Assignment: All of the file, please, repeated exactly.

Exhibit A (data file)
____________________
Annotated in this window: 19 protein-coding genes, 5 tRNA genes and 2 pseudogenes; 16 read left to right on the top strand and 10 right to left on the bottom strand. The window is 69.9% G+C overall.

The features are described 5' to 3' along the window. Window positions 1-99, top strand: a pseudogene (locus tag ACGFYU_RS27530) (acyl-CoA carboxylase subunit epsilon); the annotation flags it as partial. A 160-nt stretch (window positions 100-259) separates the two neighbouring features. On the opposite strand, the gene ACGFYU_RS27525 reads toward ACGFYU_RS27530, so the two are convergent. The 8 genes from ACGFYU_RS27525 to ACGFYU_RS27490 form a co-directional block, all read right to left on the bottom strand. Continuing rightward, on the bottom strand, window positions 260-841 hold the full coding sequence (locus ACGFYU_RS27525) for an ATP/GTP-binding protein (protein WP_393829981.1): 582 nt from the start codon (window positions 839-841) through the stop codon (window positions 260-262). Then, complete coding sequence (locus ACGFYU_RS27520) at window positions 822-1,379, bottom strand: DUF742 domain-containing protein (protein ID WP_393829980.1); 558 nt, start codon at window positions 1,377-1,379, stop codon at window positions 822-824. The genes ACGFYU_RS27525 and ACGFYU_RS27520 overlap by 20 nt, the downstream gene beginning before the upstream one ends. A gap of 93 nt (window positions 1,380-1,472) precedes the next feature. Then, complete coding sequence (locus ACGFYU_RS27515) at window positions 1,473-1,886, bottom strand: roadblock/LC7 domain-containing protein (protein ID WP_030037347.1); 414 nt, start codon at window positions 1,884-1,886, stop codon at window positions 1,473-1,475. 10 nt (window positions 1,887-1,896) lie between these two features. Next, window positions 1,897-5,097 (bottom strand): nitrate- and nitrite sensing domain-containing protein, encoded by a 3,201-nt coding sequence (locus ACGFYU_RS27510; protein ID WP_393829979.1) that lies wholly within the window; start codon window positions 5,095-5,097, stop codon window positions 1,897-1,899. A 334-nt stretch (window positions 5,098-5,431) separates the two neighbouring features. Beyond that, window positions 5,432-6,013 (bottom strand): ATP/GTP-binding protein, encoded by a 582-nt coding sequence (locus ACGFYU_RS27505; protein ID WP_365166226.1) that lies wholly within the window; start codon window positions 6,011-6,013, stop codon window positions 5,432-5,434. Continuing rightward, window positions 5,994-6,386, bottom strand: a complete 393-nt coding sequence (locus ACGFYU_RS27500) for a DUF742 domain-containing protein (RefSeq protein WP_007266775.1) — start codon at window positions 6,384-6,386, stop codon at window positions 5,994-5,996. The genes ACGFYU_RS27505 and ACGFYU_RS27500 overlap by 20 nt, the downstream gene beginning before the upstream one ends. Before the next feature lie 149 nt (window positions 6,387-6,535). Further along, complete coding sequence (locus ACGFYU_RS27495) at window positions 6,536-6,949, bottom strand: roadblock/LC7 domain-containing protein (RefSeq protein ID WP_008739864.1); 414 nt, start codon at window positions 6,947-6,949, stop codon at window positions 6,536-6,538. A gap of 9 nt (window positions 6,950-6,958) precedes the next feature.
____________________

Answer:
Annotated in this window: 19 protein-coding genes, 5 tRNA genes and 2 pseudogenes; 16 read left to right on the top strand and 10 right to left on the bottom strand. The window is 69.9% G+C overall.

The features are described 5' to 3' along the window. Window positions 1-99, top strand: a pseudogene (locus tag ACGFYU_RS27530) (acyl-CoA carboxylase subunit epsilon); the annotation flags it as partial. A 160-nt stretch (window positions 100-259) separates the two neighbouring features. On the opposite strand, the gene ACGFYU_RS27525 reads toward ACGFYU_RS27530, so the two are convergent. The 8 genes from ACGFYU_RS27525 to ACGFYU_RS27490 form a co-directional block, all read right to left on the bottom strand. Continuing rightward, on the bottom strand, window positions 260-841 hold the full coding sequence (locus ACGFYU_RS27525) for an ATP/GTP-binding protein (protein WP_393829981.1): 582 nt from the start codon (window positions 839-841) through the stop codon (window positions 260-262). Then, complete coding sequence (locus ACGFYU_RS27520) at window positions 822-1,379, bottom strand: DUF742 domain-containing protein (protein ID WP_393829980.1); 558 nt, start codon at window positions 1,377-1,379, stop codon at window positions 822-824. The genes ACGFYU_RS27525 and ACGFYU_RS27520 overlap by 20 nt, the downstream gene beginning before the upstream one ends. A gap of 93 nt (window positions 1,380-1,472) precedes the next feature. Then, complete coding sequence (locus ACGFYU_RS27515) at window positions 1,473-1,886, bottom strand: roadblock/LC7 domain-containing protein (protein ID WP_030037347.1); 414 nt, start codon at window positions 1,884-1,886, stop codon at window positions 1,473-1,475. 10 nt (window positions 1,887-1,896) lie between these two features. Next, window positions 1,897-5,097 (bottom strand): nitrate- and nitrite sensing domain-containing protein, encoded by a 3,201-nt coding sequence (locus ACGFYU_RS27510; protein ID WP_393829979.1) that lies wholly within the window; start codon window positions 5,095-5,097, stop codon window positions 1,897-1,899. A 334-nt stretch (window positions 5,098-5,431) separates the two neighbouring features. Beyond that, window positions 5,432-6,013 (bottom strand): ATP/GTP-binding protein, encoded by a 582-nt coding sequence (locus ACGFYU_RS27505; protein ID WP_365166226.1) that lies wholly within the window; start codon window positions 6,011-6,013, stop codon window positions 5,432-5,434. Continuing rightward, window positions 5,994-6,386, bottom strand: a complete 393-nt coding sequence (locus ACGFYU_RS27500) for a DUF742 domain-containing protein (RefSeq protein WP_007266775.1) — start codon at window positions 6,384-6,386, stop codon at window positions 5,994-5,996. The genes ACGFYU_RS27505 and ACGFYU_RS27500 overlap by 20 nt, the downstream gene beginning before the upstream one ends. Before the next feature lie 149 nt (window positions 6,387-6,535). Further along, complete coding sequence (locus ACGFYU_RS27495) at window positions 6,536-6,949, bottom strand: roadblock/LC7 domain-containing protein (RefSeq protein ID WP_008739864.1); 414 nt, start codon at window positions 6,947-6,949, stop codon at window positions 6,536-6,538. A gap of 9 nt (window positions 6,950-6,958) precedes the next feature.